A review of the budgetary figures of the government will show that during the period of National Democratic Alliance rule the government lost revenues to the tune of Rs.50,000 crores because of tax cuts, subsidies and other benefits given to industries. When P. Chidambaram presented the Budget recently, he estimated that he expected the government to earn Rs.7,000 crores from the Securities Transaction Tax. Since then he has given concessions amounting to Rs.6,000 crores, while diluting the provisions of the tax. In contrast, the cost to the government in order to finance the gap in the EPF would not have been more Rs.3,000 crores. While the Finance Minister is refusing to give workers this amount, he is offering concessions to industry and share market dealers even before the Budget is finalised. We say: Let the EPF be a universal scheme so that every worker is covered. Then the claim that it is only meant for the "elite" among workers will no longer have a leg to stand on.

The EPFO is only able to invest in certain categories of financial instruments - government securities, public sector bonds and so on. Is this a restraint on the EPF's ability to generate returns on its corpus? What are the alternatives that will enable higher but safer returns on investments?

The government has decided how the money is to be invested. Our main objection to the prevailing situation is that while the government is itself refusing to give higher returns, it is also not allowing the EPFO to invest the corpus in other instruments that can generate higher returns. The EPFO has no autonomy at all. The government is deciding everything. The government controls everything pertaining to the EPFO without contributing anything to it. The democratisation of the EPFO is urgently needed. Why is the government - the Finance Ministry in particular - determining the rate of return? Why cannot the workers, represented by their nominees in the Board of Trustees in the EPFO, determine how the money is invested profitably? The Board does not currently have the powers to do this. The government lays down the guidelines. The bulk of the money is being invested in government securities.

There is also a demand, by players in the capital markets, that EPF funds be invested in the stock markets if workers want higher returns...

This has been opposed by all trade unions. But we are in favour of investing EPF money in well-run PSUs - the oil industry, Steel Authority of India Ltd [SAIL], Bharat Heavy Electricals Ltd and other such companies. They borrow at 12-14 per cent from banks; this can be substituted by EPF funds, which will be beneficial to workers as well as these publicly owned companies. In fact, we know that many of them are willing to enter into such an arrangement. In Europe, pension funds were invested in the stock market. But when the markets collapsed, the pension funds were affected very badly. We do not want workers here to be affected in a similar manner by EPF money being diverted to the stock market. We asked the government to allow SAIL workers to deposit their pension funds with the SAIL management so that the company could deploy it. But the government did not allow this. The government is dictating terms at every stage.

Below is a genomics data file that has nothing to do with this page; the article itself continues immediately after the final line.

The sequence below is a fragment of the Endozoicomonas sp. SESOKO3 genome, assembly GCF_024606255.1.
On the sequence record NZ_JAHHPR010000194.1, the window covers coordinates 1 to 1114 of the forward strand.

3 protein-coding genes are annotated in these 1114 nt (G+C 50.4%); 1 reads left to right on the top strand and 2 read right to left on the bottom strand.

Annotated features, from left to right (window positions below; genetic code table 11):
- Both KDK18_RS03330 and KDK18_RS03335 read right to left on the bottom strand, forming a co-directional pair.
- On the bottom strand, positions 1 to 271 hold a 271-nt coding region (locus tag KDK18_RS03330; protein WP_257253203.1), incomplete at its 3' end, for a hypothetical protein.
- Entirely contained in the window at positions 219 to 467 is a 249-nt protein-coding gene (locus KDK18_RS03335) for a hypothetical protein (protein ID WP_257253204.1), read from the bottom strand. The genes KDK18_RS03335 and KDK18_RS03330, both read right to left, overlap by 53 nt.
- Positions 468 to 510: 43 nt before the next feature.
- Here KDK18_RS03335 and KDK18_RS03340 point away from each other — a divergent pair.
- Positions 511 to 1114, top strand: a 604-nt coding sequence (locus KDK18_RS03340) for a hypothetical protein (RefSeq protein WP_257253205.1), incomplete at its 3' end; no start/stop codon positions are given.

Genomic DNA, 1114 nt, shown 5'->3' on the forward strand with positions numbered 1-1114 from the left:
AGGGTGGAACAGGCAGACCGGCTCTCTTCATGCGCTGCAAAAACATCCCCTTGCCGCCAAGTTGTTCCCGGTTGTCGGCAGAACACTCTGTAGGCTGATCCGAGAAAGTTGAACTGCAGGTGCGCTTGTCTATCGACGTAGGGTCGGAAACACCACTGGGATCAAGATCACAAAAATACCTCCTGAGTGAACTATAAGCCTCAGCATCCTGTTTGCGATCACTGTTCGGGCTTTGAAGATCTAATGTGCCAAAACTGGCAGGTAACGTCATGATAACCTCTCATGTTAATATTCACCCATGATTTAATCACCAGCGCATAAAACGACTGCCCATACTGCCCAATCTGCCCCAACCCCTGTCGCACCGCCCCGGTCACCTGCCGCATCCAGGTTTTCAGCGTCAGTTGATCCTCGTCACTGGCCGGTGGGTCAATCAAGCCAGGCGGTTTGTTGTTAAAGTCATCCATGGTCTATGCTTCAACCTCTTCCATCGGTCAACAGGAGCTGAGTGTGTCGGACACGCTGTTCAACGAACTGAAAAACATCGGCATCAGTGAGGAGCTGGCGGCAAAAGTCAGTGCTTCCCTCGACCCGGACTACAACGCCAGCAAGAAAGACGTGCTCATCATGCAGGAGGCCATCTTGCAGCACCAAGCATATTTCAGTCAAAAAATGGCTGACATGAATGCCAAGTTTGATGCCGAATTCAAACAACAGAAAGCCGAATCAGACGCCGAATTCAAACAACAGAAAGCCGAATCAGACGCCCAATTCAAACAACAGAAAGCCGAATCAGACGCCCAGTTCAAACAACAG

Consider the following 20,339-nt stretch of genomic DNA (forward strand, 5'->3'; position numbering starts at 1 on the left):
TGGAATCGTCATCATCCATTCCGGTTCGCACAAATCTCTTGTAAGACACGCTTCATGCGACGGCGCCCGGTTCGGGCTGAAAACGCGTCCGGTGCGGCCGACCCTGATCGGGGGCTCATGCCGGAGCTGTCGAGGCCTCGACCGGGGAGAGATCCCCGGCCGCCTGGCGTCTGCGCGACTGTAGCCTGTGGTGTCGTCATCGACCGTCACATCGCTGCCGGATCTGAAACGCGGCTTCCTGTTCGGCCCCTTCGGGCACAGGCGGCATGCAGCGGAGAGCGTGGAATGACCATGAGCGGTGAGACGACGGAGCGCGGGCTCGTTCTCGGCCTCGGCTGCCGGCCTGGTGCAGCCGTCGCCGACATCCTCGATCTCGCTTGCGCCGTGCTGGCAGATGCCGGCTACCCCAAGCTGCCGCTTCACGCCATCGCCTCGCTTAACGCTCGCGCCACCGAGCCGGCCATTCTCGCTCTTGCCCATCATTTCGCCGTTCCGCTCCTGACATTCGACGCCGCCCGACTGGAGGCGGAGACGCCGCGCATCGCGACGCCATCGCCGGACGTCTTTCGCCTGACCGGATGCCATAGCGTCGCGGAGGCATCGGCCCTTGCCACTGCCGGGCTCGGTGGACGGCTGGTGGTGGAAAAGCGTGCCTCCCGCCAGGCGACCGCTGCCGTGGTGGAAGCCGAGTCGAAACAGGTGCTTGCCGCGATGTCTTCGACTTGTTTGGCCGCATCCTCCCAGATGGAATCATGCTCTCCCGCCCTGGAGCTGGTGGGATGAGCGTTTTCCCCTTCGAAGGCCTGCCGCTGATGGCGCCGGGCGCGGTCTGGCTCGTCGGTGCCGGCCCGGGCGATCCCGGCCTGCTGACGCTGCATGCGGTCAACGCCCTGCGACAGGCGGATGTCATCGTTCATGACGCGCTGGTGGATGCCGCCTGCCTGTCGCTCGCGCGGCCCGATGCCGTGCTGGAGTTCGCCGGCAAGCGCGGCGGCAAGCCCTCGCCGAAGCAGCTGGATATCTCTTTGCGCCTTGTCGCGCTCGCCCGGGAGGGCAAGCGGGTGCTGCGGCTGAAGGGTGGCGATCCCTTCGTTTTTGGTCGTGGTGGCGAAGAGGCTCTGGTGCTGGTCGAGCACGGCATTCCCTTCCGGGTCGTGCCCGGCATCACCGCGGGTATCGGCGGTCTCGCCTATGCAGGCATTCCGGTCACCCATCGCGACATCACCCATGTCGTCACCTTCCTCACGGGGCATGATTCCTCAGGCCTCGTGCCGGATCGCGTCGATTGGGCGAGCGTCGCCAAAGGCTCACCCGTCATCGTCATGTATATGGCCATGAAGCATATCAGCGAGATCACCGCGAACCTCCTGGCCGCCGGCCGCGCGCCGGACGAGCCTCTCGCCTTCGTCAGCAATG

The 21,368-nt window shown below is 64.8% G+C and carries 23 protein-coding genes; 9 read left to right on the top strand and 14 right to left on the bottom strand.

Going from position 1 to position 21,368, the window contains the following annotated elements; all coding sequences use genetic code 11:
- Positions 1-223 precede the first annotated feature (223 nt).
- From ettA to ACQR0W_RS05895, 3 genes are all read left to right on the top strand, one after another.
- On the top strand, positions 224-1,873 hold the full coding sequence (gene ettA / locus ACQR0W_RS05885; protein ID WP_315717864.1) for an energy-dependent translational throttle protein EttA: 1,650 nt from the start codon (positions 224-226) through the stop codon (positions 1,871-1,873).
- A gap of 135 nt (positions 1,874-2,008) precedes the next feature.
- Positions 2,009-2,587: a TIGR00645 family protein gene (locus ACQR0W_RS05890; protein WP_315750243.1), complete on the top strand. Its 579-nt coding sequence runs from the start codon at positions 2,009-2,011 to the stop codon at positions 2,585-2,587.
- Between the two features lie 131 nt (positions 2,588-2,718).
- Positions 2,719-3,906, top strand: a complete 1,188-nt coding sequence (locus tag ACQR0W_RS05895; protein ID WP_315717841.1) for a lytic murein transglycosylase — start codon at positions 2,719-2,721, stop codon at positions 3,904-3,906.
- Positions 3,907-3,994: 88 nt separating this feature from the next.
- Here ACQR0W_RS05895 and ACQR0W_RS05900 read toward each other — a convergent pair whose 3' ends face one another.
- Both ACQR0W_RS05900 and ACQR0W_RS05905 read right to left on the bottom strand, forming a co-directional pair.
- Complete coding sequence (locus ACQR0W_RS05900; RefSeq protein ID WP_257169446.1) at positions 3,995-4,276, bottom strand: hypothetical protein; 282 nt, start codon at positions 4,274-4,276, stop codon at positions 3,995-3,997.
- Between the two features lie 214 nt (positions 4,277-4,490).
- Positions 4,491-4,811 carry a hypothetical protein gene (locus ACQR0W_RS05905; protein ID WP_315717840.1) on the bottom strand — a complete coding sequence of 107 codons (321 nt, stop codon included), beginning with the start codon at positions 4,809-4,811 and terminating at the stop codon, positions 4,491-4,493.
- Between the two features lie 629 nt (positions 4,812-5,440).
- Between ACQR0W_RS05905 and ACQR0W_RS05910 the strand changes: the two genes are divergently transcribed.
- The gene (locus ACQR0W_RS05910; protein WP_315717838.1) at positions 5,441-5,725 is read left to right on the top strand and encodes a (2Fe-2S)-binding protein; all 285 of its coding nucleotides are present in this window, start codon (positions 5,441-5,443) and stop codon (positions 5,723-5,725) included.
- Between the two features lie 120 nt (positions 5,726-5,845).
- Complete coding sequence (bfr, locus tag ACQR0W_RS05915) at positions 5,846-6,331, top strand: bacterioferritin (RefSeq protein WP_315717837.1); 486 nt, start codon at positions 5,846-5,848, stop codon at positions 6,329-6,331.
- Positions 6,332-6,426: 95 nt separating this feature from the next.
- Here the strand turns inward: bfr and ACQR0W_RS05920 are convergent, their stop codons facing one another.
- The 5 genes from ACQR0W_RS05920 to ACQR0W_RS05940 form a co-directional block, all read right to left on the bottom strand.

There are large-scale defaults, especially by private managements. How has this affected the viability of the EPF?

In the non-exempted category of establishments, defaults by managements amount to more than Rs.1,000 crores. When a company falls sick the first thing to be affected is the PF. Although the law provides for the arrest of PF defaulters, the government has not taken strong action against owners of establishments that default in PF deposits. In fact, many establishments are not only not making their contribution to the workers' PF but not even refunding the money that they have collected from workers as their own contribution. We demand that if employers default, those responsible for that should be imprisoned. As a result of the government's lenience there are companies whose defaults amount to more than Rs.1 crore.

Are you agreeable to EPF returns being indexed to inflation in some manner?

Inflation, measured in terms of wholesale prices, is currently at 7.61 per cent. With a return of 8.5 per cent on EPF contributions the real rate of return is less than 1 per cent. The value of workers' investments, made over their working lifetime, is not being maintained at a decent rate. There should be a suitable mechanism by which returns are determined after taking into account the rate of inflation. The government should constitute a bipartite committee on the issue and a way can be found to address the issue. Our experience with retired workers shows that PF money does not last very long. Most of them deposit what they get after retirement in fixed deposits with banks and they get very poor returns on the investment, way below the rate of inflation. Most of them face serious problems in their old age. This is because of the government aligning the return of EPF funds to the prevailing interest rate. The government has only used the money in the EPF as a cheap source of funding its own expenditure. The government has given Rs.25,000 crores of subsidised credit to the textile industry. In the last three years about Rs.1.53 lakh crores is outstanding as tax arrears - mainly from corporates and wealthy individuals. The government, while subsidising the rich and treating tax dodgers with lenience, is unwilling to spend a fraction of these amounts on workers' welfare.

There is a view in some sections that organised sections of the working class form an elite and therefore are not to be subsidised by the government... .

We have always been saying that the PF scheme should be made universal in scope and scale. Let the unorganised sector be covered by the PF scheme. Today, even contract workers, beedi workers and workers in small-scale units are participating in the EPF scheme. It is therefore totally incorrect to say that only well-organised workers are participating in the EPF. The Provident Fund Act should also cover the unorganised sector. It is the government which is opposing this. Now establishments with at least 10 employees are covered by the Act. This can be reduced to five so that more workers in the unorganised sector can be brought into the scheme. The government can amend the law in a phased manner so that the scope of the Act is enlarged and more workers benefit from the PF scheme. Our objective should be that any person who is working should be covered by the PF scheme. Workers who shift at short intervals because of the nature of their work and conditions of tenure can be given passbooks so that irrespective of where they are employed, they will continue to be covered by the PF scheme.